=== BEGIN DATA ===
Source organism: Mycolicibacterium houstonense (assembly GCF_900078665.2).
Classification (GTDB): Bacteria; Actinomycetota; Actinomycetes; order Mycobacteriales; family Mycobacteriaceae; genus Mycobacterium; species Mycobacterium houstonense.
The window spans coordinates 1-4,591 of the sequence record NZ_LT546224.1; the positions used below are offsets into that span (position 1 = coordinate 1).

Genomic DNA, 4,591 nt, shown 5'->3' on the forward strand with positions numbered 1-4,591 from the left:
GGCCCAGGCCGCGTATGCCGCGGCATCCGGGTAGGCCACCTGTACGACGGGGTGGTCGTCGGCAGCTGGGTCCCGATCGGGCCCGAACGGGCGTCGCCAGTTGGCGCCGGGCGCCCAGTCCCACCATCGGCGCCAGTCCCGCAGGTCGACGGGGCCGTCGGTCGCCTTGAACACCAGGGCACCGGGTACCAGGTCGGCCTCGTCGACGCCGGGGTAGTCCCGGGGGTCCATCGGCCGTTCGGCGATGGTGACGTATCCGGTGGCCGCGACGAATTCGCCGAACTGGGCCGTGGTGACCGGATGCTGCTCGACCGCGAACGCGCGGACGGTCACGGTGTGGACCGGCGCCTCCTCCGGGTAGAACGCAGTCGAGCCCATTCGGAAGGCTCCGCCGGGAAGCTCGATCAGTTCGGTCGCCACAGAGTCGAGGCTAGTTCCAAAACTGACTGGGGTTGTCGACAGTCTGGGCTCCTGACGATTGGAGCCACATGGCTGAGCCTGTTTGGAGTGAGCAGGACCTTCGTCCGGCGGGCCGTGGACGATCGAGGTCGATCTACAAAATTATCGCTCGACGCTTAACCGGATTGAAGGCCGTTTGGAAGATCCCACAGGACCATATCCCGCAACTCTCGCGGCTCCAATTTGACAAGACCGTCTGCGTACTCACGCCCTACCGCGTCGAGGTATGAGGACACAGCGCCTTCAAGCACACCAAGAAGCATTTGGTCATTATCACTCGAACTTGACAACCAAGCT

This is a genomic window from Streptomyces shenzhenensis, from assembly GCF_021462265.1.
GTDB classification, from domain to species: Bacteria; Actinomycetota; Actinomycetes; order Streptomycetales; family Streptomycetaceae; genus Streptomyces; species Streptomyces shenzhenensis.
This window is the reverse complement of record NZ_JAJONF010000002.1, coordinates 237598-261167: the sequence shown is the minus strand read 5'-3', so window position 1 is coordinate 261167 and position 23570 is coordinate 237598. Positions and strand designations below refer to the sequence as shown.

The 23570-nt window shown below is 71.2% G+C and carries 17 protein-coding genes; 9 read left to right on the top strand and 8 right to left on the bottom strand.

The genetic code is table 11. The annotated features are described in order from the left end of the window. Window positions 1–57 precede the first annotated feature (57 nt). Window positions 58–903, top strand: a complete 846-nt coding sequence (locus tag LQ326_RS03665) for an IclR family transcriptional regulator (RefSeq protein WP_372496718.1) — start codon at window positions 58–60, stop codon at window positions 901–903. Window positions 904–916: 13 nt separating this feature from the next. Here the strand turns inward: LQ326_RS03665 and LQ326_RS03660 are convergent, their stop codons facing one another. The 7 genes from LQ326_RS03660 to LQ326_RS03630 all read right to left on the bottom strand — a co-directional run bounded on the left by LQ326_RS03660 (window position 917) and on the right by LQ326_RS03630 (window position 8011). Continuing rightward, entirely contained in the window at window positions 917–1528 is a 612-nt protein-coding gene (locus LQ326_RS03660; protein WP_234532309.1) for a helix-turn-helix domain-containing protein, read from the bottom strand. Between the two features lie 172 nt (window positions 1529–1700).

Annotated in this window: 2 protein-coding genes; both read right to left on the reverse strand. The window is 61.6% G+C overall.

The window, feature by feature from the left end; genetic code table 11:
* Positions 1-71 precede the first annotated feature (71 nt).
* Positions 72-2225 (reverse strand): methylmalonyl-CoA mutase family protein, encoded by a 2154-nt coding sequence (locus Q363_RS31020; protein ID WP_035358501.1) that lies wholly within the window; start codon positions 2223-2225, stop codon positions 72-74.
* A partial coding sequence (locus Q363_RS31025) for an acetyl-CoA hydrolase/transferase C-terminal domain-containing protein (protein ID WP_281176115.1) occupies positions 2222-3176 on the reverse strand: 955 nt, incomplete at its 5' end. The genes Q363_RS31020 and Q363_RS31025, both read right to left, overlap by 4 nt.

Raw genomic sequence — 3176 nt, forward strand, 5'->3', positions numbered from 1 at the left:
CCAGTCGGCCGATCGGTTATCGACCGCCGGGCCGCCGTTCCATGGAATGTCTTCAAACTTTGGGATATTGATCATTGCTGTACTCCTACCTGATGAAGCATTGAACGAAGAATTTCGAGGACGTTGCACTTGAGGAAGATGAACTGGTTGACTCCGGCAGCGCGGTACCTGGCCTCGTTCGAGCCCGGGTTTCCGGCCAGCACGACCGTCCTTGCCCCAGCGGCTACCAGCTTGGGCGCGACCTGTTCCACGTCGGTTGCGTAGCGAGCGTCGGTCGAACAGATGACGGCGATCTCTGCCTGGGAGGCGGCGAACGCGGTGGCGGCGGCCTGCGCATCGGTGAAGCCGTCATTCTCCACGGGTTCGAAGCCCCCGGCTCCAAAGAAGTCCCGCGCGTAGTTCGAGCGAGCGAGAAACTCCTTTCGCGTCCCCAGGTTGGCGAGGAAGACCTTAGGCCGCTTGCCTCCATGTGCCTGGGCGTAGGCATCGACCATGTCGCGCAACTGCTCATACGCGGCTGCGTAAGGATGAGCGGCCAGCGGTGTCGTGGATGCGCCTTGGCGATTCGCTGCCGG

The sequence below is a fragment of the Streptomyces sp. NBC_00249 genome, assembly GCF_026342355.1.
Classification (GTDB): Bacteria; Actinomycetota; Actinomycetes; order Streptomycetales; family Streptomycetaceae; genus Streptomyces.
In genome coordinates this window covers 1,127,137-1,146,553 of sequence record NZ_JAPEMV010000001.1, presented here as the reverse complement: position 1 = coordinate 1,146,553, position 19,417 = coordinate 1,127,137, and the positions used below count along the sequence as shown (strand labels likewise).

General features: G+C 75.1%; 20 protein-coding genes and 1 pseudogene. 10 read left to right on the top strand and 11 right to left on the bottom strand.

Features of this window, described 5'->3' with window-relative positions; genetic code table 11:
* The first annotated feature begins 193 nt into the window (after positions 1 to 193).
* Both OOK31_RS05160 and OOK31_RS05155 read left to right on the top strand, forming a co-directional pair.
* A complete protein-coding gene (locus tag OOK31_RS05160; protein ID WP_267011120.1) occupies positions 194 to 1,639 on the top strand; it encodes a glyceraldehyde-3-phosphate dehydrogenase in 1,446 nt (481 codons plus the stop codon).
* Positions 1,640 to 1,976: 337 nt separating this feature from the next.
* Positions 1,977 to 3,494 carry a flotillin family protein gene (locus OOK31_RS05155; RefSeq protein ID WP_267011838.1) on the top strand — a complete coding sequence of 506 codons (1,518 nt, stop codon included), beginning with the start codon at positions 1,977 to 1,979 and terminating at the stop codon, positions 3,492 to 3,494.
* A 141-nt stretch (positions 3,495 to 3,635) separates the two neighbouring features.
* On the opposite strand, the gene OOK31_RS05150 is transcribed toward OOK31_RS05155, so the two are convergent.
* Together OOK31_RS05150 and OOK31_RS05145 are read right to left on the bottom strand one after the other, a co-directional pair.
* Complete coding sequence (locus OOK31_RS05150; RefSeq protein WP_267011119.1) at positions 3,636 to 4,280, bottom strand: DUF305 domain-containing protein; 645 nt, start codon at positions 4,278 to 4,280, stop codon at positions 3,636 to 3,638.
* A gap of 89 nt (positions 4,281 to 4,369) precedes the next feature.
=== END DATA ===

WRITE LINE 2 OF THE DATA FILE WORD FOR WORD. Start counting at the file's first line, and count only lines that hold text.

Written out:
Classification (GTDB): Bacteria; Actinomycetota; Actinomycetes; order Mycobacteriales; family Mycobacteriaceae; genus Mycobacterium; species Mycobacterium houstonense.